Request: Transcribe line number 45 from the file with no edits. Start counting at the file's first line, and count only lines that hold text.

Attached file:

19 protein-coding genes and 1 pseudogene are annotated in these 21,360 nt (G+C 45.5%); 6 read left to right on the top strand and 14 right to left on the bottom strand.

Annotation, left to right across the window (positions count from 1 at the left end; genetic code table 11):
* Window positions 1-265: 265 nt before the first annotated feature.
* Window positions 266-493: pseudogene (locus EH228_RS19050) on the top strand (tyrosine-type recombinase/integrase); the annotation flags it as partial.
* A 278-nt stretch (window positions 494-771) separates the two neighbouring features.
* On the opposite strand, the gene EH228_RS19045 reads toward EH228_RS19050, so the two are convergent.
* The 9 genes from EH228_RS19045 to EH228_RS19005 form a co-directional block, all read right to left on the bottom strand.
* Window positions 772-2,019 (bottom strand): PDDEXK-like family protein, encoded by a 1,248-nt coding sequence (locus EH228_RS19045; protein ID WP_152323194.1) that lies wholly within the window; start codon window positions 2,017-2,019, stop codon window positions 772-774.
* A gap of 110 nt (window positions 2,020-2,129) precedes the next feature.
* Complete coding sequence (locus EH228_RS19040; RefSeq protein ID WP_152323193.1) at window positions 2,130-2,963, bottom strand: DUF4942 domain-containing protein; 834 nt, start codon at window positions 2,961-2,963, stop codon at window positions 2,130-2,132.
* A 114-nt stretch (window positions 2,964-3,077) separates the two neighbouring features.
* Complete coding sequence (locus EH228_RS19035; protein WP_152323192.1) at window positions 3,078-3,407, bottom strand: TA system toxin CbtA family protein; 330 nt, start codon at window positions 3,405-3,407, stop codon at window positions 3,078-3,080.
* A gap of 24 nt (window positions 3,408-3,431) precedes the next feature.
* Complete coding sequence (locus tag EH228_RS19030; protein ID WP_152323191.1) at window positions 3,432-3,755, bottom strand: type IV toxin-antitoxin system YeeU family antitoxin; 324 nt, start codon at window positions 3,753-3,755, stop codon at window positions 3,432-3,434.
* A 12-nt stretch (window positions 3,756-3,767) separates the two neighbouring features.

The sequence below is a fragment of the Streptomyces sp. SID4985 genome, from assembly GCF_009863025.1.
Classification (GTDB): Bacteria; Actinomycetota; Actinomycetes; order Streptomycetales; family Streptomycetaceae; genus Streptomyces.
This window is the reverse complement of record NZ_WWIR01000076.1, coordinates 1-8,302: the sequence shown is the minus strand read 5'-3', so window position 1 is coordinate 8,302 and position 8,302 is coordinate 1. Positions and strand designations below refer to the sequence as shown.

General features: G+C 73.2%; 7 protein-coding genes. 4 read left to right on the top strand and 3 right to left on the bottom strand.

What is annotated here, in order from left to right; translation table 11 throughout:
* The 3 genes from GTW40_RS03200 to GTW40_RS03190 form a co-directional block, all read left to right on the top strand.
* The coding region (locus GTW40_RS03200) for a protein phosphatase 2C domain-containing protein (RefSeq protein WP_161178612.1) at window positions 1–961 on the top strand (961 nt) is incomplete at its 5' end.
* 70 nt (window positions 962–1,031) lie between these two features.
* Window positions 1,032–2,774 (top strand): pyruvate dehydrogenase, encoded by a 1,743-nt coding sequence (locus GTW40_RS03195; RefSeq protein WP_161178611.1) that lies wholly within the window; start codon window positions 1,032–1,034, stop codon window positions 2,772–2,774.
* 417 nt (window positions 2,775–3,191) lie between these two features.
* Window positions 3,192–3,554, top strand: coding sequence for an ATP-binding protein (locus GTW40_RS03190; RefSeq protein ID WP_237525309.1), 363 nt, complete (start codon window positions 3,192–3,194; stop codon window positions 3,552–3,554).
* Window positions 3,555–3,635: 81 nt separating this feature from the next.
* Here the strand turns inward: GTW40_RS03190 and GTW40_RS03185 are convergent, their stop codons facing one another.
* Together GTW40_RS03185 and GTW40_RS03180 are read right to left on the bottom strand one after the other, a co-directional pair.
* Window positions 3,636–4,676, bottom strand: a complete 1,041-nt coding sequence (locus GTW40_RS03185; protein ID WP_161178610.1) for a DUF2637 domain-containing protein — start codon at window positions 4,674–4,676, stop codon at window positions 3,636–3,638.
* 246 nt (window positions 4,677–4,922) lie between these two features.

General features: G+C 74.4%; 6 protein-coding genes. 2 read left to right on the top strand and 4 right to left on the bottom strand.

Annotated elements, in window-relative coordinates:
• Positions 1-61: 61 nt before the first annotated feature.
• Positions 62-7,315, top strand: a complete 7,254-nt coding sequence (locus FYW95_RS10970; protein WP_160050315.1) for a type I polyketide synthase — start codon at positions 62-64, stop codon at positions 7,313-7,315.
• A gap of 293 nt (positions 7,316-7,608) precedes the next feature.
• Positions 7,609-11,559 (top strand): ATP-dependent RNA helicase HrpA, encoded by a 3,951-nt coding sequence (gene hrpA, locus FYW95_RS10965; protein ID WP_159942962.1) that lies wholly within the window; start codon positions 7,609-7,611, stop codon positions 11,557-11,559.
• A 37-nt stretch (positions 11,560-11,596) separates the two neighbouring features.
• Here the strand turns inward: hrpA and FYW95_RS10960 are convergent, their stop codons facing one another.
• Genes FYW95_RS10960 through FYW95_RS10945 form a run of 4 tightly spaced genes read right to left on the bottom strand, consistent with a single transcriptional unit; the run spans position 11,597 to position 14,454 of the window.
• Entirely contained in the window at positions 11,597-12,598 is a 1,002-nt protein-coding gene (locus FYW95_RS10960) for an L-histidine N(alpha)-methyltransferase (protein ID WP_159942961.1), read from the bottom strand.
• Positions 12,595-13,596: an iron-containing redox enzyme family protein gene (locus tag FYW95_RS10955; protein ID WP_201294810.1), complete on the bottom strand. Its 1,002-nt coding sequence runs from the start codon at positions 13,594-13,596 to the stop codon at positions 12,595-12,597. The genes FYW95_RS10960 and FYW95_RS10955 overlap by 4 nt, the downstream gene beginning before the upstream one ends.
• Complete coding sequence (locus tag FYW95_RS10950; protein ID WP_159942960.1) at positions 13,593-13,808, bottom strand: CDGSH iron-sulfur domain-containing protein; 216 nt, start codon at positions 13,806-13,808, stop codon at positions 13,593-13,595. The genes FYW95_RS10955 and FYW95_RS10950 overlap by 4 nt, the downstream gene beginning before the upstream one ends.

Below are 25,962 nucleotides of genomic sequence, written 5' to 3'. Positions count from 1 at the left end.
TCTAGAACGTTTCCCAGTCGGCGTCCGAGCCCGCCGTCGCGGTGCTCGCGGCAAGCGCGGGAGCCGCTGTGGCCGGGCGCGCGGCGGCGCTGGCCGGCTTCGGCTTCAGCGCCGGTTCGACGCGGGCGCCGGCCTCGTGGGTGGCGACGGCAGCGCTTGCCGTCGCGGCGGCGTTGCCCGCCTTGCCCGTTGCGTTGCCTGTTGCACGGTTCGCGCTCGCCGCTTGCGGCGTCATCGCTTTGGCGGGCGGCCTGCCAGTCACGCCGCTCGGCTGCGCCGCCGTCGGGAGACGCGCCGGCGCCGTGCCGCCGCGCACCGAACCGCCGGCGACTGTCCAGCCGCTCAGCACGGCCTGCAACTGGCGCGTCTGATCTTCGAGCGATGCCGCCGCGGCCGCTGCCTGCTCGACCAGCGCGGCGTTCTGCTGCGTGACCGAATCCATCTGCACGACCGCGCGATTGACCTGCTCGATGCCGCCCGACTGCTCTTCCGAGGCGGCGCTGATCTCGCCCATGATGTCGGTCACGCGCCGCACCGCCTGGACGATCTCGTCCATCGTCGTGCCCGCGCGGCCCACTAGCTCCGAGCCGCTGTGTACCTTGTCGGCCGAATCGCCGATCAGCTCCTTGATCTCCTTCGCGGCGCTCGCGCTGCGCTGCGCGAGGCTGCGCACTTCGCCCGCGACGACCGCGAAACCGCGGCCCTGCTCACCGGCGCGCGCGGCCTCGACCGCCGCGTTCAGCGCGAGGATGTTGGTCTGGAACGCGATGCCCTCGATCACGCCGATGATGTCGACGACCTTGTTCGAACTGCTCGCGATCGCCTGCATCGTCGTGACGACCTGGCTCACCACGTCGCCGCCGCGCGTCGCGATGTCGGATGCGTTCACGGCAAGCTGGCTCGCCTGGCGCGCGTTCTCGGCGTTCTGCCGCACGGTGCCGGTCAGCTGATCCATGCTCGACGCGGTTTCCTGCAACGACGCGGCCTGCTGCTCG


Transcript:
TCTAGAACGTTTCCCAGTCGGCGTCCGAGCCCGCCGTCGCGGTGCTCGCGGCAAGCGCGGGAGCCGCTGTGGCCGGGCGCGCGGCGGCGCTGGCCGGCTTCGGCTTCAGCGCCGGTTCGACGCGGGCGCCGGCCTCGTGGGTGGCGACGGCAGCGCTTGCCGTCGCGGCGGCGTTGCCCGCCTTGCCCGTTGCGTTGCCTGTTGCACGGTTCGCGCTCGCCGCTTGCGGCGTCATCGCTTTGGCGGGCGGCCTGCCAGTCACGCCGCTCGGCTGCGCCGCCGTCGGGAGACGCGCCGGCGCCGTGCCGCCGCGCACCGAACCGCCGGCGACTGTCCAGCCGCTCAGCACGGCCTGCAACTGGCGCGTCTGATCTTCGAGCGATGCCGCCGCGGCCGCTGCCTGCTCGACCAGCGCGGCGTTCTGCTGCGTGACCGAATCCATCTGCACGACCGCGCGATTGACCTGCTCGATGCCGCCCGACTGCTCTTCCGAGGCGGCGCTGATCTCGCCCATGATGTCGGTCACGCGCCGCACCGCCTGGACGATCTCGTCCATCGTCGTGCCCGCGCGGCCCACTAGCTCCGAGCCGCTGTGTACCTTGTCGGCCGAATCGCCGATCAGCTCCTTGATCTCCTTCGCGGCGCTCGCGCTGCGCTGCGCGAGGCTGCGCACTTCGCCCGCGACGACCGCGAAACCGCGGCCCTGCTCACCGGCGCGCGCGGCCTCGACCGCCGCGTTCAGCGCGAGGATGTTGGTCTGGAACGCGATGCCCTCGATCACGCCGATGATGTCGACGACCTTGTTCGAACTGCTCGCGATCGCCTGCATCGTCGTGACGACCTGGCTCACCACGTCGCCGCCGCGCGTCGCGATGTCGGATGCGTTCACGGCAAGCTGGCTCGCCTGGCGCGCGTTCTCGGCGTTCTGCCGCACGGTGCCGGTCAGCTGATCCATGCTCGACGCGGTTTCCTGCAACGACGCGGCCTGCTGCTCG